How Long is “Continuous”? – On PDCA

VultureCartoon-newSome people have problems with anything that requires patience: they want it all, and they want it now, as Queen was once singing. What does PDCA mean to them?

Actually, PDCA should be the darling of these people, as it will almost for certain lead to getting something almost now, and in the long run they will get all that is possible to get out of it. A traditional project will in any case take a long time and most likely fail.

But still, “continuous” sounds like “endless” and this idea seems too difficult to grasp for a lot of people. That is why you might see recommendations to use PDCA just once, meaning P, D, C and a symbolic A just one time each – as the project model for a linear approach. Or as something you can do inside of a project, ending, of course, when the project ends.

What is it that makes “le longue durée” so difficult to grasp for business people? Well, for once, the very idea of capitalism has an influence: investors bet their savings on the company success and they are eager to hear what is happening, how their money is growing, so they want quarterly reports.

Quite a lot of things can be hung up on the idea of quarterly reports – so much, that in some companies it is impossible to run any larger projects at all, and even small ones should preferably fit into a quarter. Others can handle a full fiscal year but not more.

I guess that this is putting things a bit on the edge, but something like this is in play.

What is even worse is that when a real change process is initiated, the company will have prepared itself mentally on a lengthy process. So for a while no results are expected, but after some time people start getting impatient and some will require that the low hanging fruits are harvested, that results must be reported monthly etc., and soon a new manager will be put in charge of speeding up this process that seemingly have slowed down.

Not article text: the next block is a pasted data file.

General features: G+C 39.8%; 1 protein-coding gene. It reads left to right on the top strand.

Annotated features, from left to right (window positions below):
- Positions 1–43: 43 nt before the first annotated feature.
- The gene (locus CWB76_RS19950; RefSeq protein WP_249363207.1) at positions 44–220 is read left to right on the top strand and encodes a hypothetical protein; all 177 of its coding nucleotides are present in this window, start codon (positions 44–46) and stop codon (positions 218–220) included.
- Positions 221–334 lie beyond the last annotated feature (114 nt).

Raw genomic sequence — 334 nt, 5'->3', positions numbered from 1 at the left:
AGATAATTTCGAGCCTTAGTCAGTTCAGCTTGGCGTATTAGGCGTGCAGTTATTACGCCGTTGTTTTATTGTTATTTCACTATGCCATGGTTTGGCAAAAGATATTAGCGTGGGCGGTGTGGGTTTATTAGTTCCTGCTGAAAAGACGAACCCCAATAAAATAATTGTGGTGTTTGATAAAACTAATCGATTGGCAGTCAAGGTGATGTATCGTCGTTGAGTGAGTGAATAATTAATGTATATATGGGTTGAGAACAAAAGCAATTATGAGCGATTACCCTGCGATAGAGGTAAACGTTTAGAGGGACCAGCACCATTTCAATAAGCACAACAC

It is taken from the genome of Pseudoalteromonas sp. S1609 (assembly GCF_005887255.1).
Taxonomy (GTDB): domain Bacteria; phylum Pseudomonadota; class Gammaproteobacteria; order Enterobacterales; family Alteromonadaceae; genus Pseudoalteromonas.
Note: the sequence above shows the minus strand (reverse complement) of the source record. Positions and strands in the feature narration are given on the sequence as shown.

impatience 2Tragically, all this happens before those x years have passed, which everybody agreed from the beginning that this would at least take. And even more tragically, the new hunt for quick results will more often than not kill the process.

The reason is quite simple: while the change agents are working with gaining acceptance, explaining the new ideas and initiating initiatives around the organization, colleagues will slowly get used to this new thing being around.

They will see that it doesn’t hurt and that the agents are doing good work on developing the shape that fits exactly this organization – but then, suddenly, the approach makes a shift and they will be forced to use the new procedures, make different new reportings (often in parallel with the old ones) and more, all based on unfinished idea work. And this will ruin the whole effort.

Continuous-Improvement-Cycle-Web-FullA much better way is then to use the friend of the impatient, PDCA. Or any other shape of continuous improvement, but as they can all be boiled down to PDCA we can just as well stick to that name.

Done right, PDCA will be introduced as a cultural habbit – not a project, not something that must be done by force, but a way of working on an everyday basis. It must become operations rather than a project. Used right, there will be something good to harvest from each cycle, which should teach the impatients that they just need to wait a short while to get more – and more, and more. This way they will sooner or later understand the benefits gained from this approach.

The fact that their own impatience was to blame in the first place and that many other approaches could have worked, had the circumstances been better, might never appear to them. But never mind – PDCA saved the day, the quarter, the fiscal year, and beyond.

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